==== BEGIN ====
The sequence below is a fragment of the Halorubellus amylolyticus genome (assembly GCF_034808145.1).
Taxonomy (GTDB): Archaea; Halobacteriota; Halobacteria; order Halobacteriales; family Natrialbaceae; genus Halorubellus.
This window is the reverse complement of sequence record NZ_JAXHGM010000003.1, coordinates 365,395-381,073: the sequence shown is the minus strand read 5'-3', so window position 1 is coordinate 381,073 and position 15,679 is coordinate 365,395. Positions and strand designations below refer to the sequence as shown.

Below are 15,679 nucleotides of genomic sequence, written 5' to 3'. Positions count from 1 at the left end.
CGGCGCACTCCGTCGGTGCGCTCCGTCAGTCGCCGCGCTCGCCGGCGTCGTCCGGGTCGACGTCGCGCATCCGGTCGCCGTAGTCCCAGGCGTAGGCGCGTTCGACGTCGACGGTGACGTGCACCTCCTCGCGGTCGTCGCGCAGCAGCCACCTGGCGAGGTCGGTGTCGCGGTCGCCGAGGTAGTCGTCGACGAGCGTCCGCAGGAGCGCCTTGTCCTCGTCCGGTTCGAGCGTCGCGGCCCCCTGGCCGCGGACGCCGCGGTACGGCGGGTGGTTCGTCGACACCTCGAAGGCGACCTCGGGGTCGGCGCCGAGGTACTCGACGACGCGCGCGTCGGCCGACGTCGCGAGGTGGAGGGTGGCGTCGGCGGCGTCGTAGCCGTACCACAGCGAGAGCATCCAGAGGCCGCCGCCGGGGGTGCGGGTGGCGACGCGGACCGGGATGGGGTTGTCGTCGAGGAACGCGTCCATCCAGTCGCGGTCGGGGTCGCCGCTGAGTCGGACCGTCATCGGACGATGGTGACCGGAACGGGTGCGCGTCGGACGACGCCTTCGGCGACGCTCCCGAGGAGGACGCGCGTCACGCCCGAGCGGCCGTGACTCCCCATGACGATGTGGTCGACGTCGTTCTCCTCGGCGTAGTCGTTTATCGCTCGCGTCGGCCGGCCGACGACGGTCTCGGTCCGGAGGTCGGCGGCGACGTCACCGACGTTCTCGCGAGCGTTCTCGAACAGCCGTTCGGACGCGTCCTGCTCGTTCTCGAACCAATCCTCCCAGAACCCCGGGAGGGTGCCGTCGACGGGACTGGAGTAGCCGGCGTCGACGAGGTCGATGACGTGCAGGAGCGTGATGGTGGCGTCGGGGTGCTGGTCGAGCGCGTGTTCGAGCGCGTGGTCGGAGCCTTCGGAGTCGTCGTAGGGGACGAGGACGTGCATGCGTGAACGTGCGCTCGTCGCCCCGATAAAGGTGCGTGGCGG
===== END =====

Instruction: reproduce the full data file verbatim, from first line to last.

The sequence below is a fragment of the Halorubellus amylolyticus genome (assembly GCF_034808145.1).
Taxonomy (GTDB): Archaea; Halobacteriota; Halobacteria; order Halobacteriales; family Natrialbaceae; genus Halorubellus.
This window is the reverse complement of sequence record NZ_JAXHGM010000003.1, coordinates 365,395-381,073: the sequence shown is the minus strand read 5'-3', so window position 1 is coordinate 381,073 and position 15,679 is coordinate 365,395. Positions and strand designations below refer to the sequence as shown.

Below are 15,679 nucleotides of genomic sequence, written 5' to 3'. Positions count from 1 at the left end.
CGGCGCACTCCGTCGGTGCGCTCCGTCAGTCGCCGCGCTCGCCGGCGTCGTCCGGGTCGACGTCGCGCATCCGGTCGCCGTAGTCCCAGGCGTAGGCGCGTTCGACGTCGACGGTGACGTGCACCTCCTCGCGGTCGTCGCGCAGCAGCCACCTGGCGAGGTCGGTGTCGCGGTCGCCGAGGTAGTCGTCGACGAGCGTCCGCAGGAGCGCCTTGTCCTCGTCCGGTTCGAGCGTCGCGGCCCCCTGGCCGCGGACGCCGCGGTACGGCGGGTGGTTCGTCGACACCTCGAAGGCGACCTCGGGGTCGGCGCCGAGGTACTCGACGACGCGCGCGTCGGCCGACGTCGCGAGGTGGAGGGTGGCGTCGGCGGCGTCGTAGCCGTACCACAGCGAGAGCATCCAGAGGCCGCCGCCGGGGGTGCGGGTGGCGACGCGGACCGGGATGGGGTTGTCGTCGAGGAACGCGTCCATCCAGTCGCGGTCGGGGTCGCCGCTGAGTCGGACCGTCATCGGACGATGGTGACCGGAACGGGTGCGCGTCGGACGACGCCTTCGGCGACGCTCCCGAGGAGGACGCGCGTCACGCCCGAGCGGCCGTGACTCCCCATGACGATGTGGTCGACGTCGTTCTCCTCGGCGTAGTCGTTTATCGCTCGCGTCGGCCGGCCGACGACGGTCTCGGTCCGGAGGTCGGCGGCGACGTCACCGACGTTCTCGCGAGCGTTCTCGAACAGCCGTTCGGACGCGTCCTGCTCGTTCTCGAACCAATCCTCCCAGAACCCCGGGAGGGTGCCGTCGACGGGACTGGAGTAGCCGGCGTCGACGAGGTCGATGACGTGCAGGAGCGTGATGGTGGCGTCGGGGTGCTGGTCGAGCGCGTGTTCGAGCGCGTGGTCGGAGCCTTCGGAGTCGTCGTAGGGGACGAGGACGTGCATGCGTGAACGTGCGCTCGTCGCCCCGATAAAGGTGCGTGGCGG